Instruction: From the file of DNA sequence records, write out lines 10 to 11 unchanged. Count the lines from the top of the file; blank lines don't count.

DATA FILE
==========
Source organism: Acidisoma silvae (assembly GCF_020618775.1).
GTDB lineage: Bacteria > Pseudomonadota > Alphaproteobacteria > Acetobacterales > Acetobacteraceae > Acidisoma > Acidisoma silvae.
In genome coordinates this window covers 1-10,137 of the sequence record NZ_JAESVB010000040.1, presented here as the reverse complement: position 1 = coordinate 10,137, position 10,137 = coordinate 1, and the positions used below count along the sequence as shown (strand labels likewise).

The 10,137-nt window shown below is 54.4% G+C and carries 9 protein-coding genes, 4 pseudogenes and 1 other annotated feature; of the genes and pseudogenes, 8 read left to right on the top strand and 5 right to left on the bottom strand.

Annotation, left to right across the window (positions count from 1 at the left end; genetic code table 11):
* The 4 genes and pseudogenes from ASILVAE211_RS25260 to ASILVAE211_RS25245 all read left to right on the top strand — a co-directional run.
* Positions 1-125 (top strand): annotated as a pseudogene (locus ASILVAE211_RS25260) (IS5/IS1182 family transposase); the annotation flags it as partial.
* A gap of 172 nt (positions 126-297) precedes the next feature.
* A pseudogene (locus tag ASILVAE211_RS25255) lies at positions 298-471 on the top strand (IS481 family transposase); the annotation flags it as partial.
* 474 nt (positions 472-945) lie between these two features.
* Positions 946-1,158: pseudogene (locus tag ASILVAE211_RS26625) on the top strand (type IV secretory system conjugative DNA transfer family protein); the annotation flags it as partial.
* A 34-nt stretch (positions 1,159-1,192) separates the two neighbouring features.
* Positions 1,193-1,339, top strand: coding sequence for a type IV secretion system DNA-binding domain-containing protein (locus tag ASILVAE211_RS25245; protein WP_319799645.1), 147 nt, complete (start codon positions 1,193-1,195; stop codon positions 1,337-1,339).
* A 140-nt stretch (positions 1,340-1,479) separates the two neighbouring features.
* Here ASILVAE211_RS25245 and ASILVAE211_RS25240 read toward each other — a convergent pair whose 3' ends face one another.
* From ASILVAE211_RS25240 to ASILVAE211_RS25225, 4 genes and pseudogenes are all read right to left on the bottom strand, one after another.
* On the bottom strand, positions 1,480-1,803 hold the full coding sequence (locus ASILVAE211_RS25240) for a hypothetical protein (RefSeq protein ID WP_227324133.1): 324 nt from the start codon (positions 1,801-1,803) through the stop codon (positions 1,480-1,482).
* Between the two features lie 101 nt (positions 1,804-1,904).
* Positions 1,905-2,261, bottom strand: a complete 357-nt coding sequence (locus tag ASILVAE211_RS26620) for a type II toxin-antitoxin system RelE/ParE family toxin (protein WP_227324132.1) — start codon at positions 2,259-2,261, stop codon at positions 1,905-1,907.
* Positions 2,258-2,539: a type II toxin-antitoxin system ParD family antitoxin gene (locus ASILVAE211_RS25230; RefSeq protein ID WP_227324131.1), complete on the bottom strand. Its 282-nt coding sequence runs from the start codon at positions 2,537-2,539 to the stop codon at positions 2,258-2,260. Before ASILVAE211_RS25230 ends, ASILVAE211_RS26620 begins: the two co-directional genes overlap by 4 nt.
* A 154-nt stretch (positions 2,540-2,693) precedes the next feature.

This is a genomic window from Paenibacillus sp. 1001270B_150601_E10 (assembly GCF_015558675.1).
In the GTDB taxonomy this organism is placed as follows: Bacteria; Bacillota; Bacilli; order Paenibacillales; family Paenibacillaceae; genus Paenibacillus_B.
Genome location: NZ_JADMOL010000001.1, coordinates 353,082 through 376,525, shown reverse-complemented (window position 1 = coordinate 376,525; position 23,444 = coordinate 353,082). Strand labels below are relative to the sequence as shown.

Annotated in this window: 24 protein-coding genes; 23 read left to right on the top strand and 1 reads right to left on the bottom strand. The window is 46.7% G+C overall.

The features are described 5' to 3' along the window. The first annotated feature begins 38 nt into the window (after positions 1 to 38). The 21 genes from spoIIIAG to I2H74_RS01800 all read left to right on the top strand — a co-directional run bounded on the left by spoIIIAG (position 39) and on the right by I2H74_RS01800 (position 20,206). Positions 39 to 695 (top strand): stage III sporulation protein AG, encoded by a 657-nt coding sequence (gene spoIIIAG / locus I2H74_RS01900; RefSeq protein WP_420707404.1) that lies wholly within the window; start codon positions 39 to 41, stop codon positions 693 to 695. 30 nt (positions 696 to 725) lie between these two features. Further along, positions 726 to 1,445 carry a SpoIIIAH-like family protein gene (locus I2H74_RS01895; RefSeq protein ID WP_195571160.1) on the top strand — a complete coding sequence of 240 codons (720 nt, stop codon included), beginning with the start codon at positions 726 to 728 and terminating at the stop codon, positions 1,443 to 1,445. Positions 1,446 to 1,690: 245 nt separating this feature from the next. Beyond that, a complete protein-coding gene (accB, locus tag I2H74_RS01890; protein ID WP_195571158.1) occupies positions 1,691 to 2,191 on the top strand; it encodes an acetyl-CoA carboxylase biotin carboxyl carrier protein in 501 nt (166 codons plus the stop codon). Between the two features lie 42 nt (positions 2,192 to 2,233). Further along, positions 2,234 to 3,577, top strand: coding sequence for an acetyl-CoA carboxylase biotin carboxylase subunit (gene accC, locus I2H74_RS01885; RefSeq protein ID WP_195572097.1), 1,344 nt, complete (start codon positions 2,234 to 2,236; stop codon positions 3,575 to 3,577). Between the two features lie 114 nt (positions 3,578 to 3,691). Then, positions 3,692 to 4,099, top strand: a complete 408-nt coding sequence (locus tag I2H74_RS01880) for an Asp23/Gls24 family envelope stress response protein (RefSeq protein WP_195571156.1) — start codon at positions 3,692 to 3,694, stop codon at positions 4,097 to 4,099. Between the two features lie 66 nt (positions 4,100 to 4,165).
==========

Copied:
* 474 nt (positions 472-945) lie between these two features.
* Positions 946-1,158: pseudogene (locus tag ASILVAE211_RS26625) on the top strand (type IV secretory system conjugative DNA transfer family protein); the annotation flags it as partial.